The World Trade Organisation’s (WTO) 13th Ministerial Conference is set to take place in Abu Dhabi on 26–29 February, with expectations of deals on electronic commerce transparency, investment facilitation for development, and the admission of Timor Leste and the Comoros as WTO members. Despite these positive developments, the expectations are relatively modest compared to promises made at the 12th Ministerial Conference, which included addressing fisheries subsidies and restoring a fully functioning dispute settlement mechanism by 2024.

Challenges in Dispute Settlement and Agricultural Trade Reform

However, challenges remain, especially in the deadlock of dispute settlement since December 2019 due to a US veto on the appointment of Appellate Body judges. Progress in restoring the dispute settlement mechanism has stalled, and discord continues regarding India’s grain stockholding policy as a potential illegal subsidy. Restoring a fully functioning dispute settlement mechanism hinges on addressing US concerns about perceived bias against trade remedies in relation to China’s state subsidies.

Geopolitical Tensions and the Future of Trade Relations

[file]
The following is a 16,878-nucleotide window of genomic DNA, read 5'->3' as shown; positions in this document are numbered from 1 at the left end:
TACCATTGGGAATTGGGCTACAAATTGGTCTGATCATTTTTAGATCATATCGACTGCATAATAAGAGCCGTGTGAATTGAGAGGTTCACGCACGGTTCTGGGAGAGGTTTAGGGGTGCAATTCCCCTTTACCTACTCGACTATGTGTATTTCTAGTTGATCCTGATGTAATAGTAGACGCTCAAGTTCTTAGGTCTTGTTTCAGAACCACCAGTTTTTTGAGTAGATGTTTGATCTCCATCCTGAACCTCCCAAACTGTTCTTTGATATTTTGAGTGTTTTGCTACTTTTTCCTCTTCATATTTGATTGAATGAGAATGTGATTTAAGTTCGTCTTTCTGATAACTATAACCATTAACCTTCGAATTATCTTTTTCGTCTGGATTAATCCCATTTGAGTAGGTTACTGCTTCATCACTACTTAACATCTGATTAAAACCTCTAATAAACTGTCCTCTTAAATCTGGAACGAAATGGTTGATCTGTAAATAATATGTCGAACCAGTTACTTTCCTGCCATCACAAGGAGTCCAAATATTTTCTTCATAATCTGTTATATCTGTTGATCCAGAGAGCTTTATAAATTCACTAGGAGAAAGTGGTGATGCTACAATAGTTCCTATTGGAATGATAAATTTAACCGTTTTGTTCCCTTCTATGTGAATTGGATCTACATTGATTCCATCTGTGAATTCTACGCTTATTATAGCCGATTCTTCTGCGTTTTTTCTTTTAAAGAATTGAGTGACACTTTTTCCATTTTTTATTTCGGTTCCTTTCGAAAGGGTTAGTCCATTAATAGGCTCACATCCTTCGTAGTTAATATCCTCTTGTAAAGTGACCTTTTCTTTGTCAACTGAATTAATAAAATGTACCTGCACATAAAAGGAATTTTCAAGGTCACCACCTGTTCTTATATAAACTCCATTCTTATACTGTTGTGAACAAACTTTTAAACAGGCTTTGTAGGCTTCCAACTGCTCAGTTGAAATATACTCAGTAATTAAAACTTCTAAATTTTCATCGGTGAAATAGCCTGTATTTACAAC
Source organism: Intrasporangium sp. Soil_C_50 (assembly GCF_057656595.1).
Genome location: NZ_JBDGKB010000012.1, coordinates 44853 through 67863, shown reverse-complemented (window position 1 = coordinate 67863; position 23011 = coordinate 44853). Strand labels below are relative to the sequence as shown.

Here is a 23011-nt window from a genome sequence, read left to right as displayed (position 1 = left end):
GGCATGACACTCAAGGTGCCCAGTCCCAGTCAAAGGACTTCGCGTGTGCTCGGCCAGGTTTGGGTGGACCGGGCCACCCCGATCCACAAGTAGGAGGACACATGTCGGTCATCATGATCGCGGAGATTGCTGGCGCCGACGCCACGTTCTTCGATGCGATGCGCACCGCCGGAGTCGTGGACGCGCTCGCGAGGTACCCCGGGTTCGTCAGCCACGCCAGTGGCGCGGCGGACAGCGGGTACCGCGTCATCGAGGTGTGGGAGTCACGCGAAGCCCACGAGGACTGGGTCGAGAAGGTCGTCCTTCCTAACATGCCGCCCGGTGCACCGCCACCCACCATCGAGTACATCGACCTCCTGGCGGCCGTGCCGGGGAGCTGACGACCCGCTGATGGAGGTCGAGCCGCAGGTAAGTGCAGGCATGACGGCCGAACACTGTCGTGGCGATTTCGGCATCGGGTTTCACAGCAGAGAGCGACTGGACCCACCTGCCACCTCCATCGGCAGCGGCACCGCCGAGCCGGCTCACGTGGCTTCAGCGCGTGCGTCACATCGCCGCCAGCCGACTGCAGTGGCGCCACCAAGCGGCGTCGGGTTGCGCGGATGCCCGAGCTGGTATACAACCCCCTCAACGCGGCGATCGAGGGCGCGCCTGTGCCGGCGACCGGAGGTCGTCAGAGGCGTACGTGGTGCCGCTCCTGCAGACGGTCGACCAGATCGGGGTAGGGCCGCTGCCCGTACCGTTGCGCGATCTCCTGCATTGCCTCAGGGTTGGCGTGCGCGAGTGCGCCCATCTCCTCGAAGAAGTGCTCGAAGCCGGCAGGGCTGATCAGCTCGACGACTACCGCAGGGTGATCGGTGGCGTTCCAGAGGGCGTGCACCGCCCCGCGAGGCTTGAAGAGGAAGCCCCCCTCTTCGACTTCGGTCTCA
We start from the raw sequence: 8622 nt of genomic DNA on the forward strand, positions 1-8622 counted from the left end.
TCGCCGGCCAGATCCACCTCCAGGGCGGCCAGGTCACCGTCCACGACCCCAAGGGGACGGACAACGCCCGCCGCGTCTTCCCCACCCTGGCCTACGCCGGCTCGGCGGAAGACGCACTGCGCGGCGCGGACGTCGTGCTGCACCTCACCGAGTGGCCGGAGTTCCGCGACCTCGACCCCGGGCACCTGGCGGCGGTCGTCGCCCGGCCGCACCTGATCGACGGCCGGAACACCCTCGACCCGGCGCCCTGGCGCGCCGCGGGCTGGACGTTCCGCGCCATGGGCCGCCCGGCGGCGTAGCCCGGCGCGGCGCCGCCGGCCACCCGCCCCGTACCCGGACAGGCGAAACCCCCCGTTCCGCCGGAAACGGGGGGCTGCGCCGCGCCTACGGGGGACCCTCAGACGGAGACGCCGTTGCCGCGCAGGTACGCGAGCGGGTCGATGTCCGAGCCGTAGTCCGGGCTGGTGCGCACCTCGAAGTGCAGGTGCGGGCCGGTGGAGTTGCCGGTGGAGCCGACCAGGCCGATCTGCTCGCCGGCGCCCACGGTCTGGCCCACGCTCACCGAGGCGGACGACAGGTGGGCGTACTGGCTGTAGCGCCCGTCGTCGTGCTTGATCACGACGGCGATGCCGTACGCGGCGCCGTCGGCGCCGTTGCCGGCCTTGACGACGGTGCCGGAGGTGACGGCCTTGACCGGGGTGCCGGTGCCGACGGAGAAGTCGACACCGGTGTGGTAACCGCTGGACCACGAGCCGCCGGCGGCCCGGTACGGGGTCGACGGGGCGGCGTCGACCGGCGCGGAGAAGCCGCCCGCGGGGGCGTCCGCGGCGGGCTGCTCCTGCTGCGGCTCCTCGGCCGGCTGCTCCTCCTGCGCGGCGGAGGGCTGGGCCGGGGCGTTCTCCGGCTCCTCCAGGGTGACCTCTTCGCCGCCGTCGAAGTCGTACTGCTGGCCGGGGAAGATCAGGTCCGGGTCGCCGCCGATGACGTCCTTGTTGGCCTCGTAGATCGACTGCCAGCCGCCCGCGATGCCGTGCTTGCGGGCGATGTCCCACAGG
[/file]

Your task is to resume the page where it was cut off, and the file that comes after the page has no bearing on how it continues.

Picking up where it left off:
The likelihood of reaching agreements amid geopolitical tensions between Western democracies and China appears slim, with issues surrounding subsidies and global supply chains causing rifts in trade relations. As nations focus on self-reliance within the global value chain, opportunities for trading face obstacles. Advocacy for open markets and addressing protectionist sentiments remains crucial for fostering resilience to external shocks and promoting economic growth.

Source : WTO ministerial trading in low expectations and high stakes

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Getting Vietnam’s economic growth back on track



Vietnam’s economy grew 8% in 2022 but slowed in 2023 due to falling exports and delays in public investments. The economy’s future depends on structural reforms and reducing dependency on foreign investment.

Vietnam’s Economic Roller Coaster

After emerging from COVID-19 with an 8 per cent annual growth rate, Vietnam’s economy took a downturn in the first half of 2023. The drop was attributed to falling exports due to monetary tightening in developed countries and a slow post-pandemic recovery in China.

Trade Performance and Monetary Policy

Exports were down 12 per cent on-year, with the industrial production index showing negative growth early in 2023 but ended with an increase of approximately 1 per cent for the year. Monetary policy was loosened throughout the year, with bank credit growing by 13.5 per cent overall and 1.7 per cent in the last 20 days of 2023.

Challenges and Prospects

Vietnam’s economy suffered from delayed public investments, electricity shortages, and a declining domestic private sector in the last two years. Looking ahead to 2024, economic growth is expected to be in the range of 5.5–6 per cent, but the country faces uncertainties due to geopolitical tensions and global economic conditions.

Source : Getting Vietnam’s economic growth back on track